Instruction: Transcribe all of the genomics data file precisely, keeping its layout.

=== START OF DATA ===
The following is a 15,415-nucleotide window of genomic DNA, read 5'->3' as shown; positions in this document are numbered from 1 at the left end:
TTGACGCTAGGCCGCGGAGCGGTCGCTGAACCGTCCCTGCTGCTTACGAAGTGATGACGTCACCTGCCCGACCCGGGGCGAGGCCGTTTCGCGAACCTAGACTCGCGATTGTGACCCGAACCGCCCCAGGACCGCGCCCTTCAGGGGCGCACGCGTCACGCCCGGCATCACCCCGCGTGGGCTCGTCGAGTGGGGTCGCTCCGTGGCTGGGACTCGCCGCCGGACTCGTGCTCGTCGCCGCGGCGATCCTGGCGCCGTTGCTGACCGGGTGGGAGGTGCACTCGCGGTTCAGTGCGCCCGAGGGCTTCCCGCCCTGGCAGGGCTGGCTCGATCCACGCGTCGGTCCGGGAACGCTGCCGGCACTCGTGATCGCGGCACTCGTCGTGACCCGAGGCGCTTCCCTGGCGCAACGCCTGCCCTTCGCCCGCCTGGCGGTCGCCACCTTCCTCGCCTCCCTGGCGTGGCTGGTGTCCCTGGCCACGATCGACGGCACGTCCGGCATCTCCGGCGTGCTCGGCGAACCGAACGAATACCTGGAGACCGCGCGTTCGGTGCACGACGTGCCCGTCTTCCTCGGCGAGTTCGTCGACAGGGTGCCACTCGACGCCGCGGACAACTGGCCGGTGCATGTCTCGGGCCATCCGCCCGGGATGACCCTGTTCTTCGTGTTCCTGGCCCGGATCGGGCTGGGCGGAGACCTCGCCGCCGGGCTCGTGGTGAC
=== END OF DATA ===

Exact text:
The following is a 15,415-nucleotide window of genomic DNA, read 5'->3' as shown; positions in this document are numbered from 1 at the left end:
TTGACGCTAGGCCGCGGAGCGGTCGCTGAACCGTCCCTGCTGCTTACGAAGTGATGACGTCACCTGCCCGACCCGGGGCGAGGCCGTTTCGCGAACCTAGACTCGCGATTGTGACCCGAACCGCCCCAGGACCGCGCCCTTCAGGGGCGCACGCGTCACGCCCGGCATCACCCCGCGTGGGCTCGTCGAGTGGGGTCGCTCCGTGGCTGGGACTCGCCGCCGGACTCGTGCTCGTCGCCGCGGCGATCCTGGCGCCGTTGCTGACCGGGTGGGAGGTGCACTCGCGGTTCAGTGCGCCCGAGGGCTTCCCGCCCTGGCAGGGCTGGCTCGATCCACGCGTCGGTCCGGGAACGCTGCCGGCACTCGTGATCGCGGCACTCGTCGTGACCCGAGGCGCTTCCCTGGCGCAACGCCTGCCCTTCGCCCGCCTGGCGGTCGCCACCTTCCTCGCCTCCCTGGCGTGGCTGGTGTCCCTGGCCACGATCGACGGCACGTCCGGCATCTCCGGCGTGCTCGGCGAACCGAACGAATACCTGGAGACCGCGCGTTCGGTGCACGACGTGCCCGTCTTCCTCGGCGAGTTCGTCGACAGGGTGCCACTCGACGCCGCGGACAACTGGCCGGTGCATGTCTCGGGCCATCCGCCCGGGATGACCCTGTTCTTCGTGTTCCTGGCCCGGATCGGGCTGGGCGGAGACCTCGCCGCCGGGCTCGTGGTGAC